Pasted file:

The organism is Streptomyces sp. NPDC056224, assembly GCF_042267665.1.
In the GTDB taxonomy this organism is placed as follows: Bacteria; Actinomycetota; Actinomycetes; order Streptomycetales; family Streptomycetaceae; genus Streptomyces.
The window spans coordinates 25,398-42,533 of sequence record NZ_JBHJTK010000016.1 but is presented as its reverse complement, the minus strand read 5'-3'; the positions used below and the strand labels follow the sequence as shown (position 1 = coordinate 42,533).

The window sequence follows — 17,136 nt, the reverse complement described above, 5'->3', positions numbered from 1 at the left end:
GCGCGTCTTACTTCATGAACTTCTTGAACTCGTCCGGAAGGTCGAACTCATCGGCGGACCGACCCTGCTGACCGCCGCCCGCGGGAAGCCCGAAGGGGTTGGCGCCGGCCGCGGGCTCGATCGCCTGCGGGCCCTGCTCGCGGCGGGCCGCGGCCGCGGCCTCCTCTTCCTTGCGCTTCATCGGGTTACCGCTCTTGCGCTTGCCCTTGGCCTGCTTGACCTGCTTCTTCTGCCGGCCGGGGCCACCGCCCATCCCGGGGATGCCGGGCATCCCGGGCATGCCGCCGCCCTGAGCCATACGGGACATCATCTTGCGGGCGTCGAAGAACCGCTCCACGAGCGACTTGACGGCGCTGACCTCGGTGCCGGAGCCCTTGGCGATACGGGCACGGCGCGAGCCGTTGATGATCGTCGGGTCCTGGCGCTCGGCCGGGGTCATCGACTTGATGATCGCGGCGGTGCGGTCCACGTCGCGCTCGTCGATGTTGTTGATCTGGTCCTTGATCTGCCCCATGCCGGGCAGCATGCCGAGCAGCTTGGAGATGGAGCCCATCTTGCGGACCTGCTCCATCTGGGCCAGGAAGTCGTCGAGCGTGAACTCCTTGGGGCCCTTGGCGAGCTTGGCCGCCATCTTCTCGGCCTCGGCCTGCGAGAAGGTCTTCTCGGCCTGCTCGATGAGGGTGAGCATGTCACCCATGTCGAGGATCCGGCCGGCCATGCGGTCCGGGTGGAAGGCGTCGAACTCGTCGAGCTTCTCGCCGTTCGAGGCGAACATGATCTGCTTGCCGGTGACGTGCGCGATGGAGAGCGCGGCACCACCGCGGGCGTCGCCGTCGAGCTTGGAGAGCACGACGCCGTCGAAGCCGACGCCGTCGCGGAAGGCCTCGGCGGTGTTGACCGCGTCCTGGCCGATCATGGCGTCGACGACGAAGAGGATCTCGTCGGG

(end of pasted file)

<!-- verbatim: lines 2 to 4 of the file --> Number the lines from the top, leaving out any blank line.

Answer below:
In the GTDB taxonomy this organism is placed as follows: Bacteria; Actinomycetota; Actinomycetes; order Streptomycetales; family Streptomycetaceae; genus Streptomyces.
The window spans coordinates 25,398-42,533 of sequence record NZ_JBHJTK010000016.1 but is presented as its reverse complement, the minus strand read 5'-3'; the positions used below and the strand labels follow the sequence as shown (position 1 = coordinate 42,533).

The window sequence follows — 17,136 nt, the reverse complement described above, 5'->3', positions numbered from 1 at the left end: